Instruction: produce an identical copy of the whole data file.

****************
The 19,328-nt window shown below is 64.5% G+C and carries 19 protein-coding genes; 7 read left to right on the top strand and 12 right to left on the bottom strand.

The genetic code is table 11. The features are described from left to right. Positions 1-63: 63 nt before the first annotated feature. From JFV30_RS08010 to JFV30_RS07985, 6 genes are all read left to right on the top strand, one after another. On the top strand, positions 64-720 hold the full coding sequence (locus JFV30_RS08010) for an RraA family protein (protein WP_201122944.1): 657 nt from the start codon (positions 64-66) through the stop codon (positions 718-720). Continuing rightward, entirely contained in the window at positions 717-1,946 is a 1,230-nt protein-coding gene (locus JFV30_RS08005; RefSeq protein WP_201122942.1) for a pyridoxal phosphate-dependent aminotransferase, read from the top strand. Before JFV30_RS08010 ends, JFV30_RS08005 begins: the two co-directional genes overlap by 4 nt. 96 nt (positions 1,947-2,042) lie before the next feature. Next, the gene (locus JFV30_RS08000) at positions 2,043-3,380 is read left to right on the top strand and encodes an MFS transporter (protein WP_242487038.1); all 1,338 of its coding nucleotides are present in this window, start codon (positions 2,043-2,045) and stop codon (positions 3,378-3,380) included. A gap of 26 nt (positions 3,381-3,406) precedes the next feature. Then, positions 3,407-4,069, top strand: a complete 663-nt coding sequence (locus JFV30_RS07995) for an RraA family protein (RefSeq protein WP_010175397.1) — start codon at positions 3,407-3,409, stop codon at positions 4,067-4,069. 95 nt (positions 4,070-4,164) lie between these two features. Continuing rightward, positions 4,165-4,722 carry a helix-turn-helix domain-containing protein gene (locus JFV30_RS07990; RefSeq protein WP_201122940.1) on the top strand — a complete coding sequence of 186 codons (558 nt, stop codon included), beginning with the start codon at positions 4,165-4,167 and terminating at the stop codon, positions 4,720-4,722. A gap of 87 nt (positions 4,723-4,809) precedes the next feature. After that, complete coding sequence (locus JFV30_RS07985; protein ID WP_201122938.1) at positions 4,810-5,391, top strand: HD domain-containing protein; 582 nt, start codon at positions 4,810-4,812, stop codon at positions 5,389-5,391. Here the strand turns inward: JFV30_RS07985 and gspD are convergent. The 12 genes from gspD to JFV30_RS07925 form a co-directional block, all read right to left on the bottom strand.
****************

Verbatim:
The 19,328-nt window shown below is 64.5% G+C and carries 19 protein-coding genes; 7 read left to right on the top strand and 12 right to left on the bottom strand.

The genetic code is table 11. The features are described from left to right. Positions 1-63: 63 nt before the first annotated feature. From JFV30_RS08010 to JFV30_RS07985, 6 genes are all read left to right on the top strand, one after another. On the top strand, positions 64-720 hold the full coding sequence (locus JFV30_RS08010) for an RraA family protein (protein WP_201122944.1): 657 nt from the start codon (positions 64-66) through the stop codon (positions 718-720). Continuing rightward, entirely contained in the window at positions 717-1,946 is a 1,230-nt protein-coding gene (locus JFV30_RS08005; RefSeq protein WP_201122942.1) for a pyridoxal phosphate-dependent aminotransferase, read from the top strand. Before JFV30_RS08010 ends, JFV30_RS08005 begins: the two co-directional genes overlap by 4 nt. 96 nt (positions 1,947-2,042) lie before the next feature. Next, the gene (locus JFV30_RS08000) at positions 2,043-3,380 is read left to right on the top strand and encodes an MFS transporter (protein WP_242487038.1); all 1,338 of its coding nucleotides are present in this window, start codon (positions 2,043-2,045) and stop codon (positions 3,378-3,380) included. A gap of 26 nt (positions 3,381-3,406) precedes the next feature. Then, positions 3,407-4,069, top strand: a complete 663-nt coding sequence (locus JFV30_RS07995) for an RraA family protein (RefSeq protein WP_010175397.1) — start codon at positions 3,407-3,409, stop codon at positions 4,067-4,069. 95 nt (positions 4,070-4,164) lie between these two features. Continuing rightward, positions 4,165-4,722 carry a helix-turn-helix domain-containing protein gene (locus JFV30_RS07990; RefSeq protein WP_201122940.1) on the top strand — a complete coding sequence of 186 codons (558 nt, stop codon included), beginning with the start codon at positions 4,165-4,167 and terminating at the stop codon, positions 4,720-4,722. A gap of 87 nt (positions 4,723-4,809) precedes the next feature. After that, complete coding sequence (locus JFV30_RS07985; protein ID WP_201122938.1) at positions 4,810-5,391, top strand: HD domain-containing protein; 582 nt, start codon at positions 4,810-4,812, stop codon at positions 5,389-5,391. Here the strand turns inward: JFV30_RS07985 and gspD are convergent. The 12 genes from gspD to JFV30_RS07925 form a co-directional block, all read right to left on the bottom strand.